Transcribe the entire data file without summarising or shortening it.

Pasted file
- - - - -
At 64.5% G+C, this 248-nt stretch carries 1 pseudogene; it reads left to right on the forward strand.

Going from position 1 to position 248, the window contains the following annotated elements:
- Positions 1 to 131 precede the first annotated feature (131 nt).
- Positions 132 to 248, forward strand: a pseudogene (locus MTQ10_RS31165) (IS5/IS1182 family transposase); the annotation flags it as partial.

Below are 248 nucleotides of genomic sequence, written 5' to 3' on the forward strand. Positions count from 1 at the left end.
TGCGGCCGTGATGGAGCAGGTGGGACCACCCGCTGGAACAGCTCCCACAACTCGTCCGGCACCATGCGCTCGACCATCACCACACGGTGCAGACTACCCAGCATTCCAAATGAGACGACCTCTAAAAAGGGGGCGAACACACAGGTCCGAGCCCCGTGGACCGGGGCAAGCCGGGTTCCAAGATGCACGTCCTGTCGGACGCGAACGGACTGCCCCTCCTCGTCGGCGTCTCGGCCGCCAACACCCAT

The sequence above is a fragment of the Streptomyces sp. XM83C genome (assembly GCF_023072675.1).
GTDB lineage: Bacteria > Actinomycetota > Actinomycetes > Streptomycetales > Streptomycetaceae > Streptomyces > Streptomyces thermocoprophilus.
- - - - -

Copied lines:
At 64.5% G+C, this 248-nt stretch carries 1 pseudogene; it reads left to right on the forward strand.

Going from position 1 to position 248, the window contains the following annotated elements:
- Positions 1 to 131 precede the first annotated feature (131 nt).
- Positions 132 to 248, forward strand: a pseudogene (locus MTQ10_RS31165) (IS5/IS1182 family transposase); the annotation flags it as partial.

Below are 248 nucleotides of genomic sequence, written 5' to 3' on the forward strand. Positions count from 1 at the left end.
TGCGGCCGTGATGGAGCAGGTGGGACCACCCGCTGGAACAGCTCCCACAACTCGTCCGGCACCATGCGCTCGACCATCACCACACGGTGCAGACTACCCAGCATTCCAAATGAGACGACCTCTAAAAAGGGGGCGAACACACAGGTCCGAGCCCCGTGGACCGGGGCAAGCCGGGTTCCAAGATGCACGTCCTGTCGGACGCGAACGGACTGCCCCTCCTCGTCGGCGTCTCGGCCGCCAACACCCAT

The sequence above is a fragment of the Streptomyces sp. XM83C genome (assembly GCF_023072675.1).
GTDB lineage: Bacteria > Actinomycetota > Actinomycetes > Streptomycetales > Streptomycetaceae > Streptomyces > Streptomyces thermocoprophilus.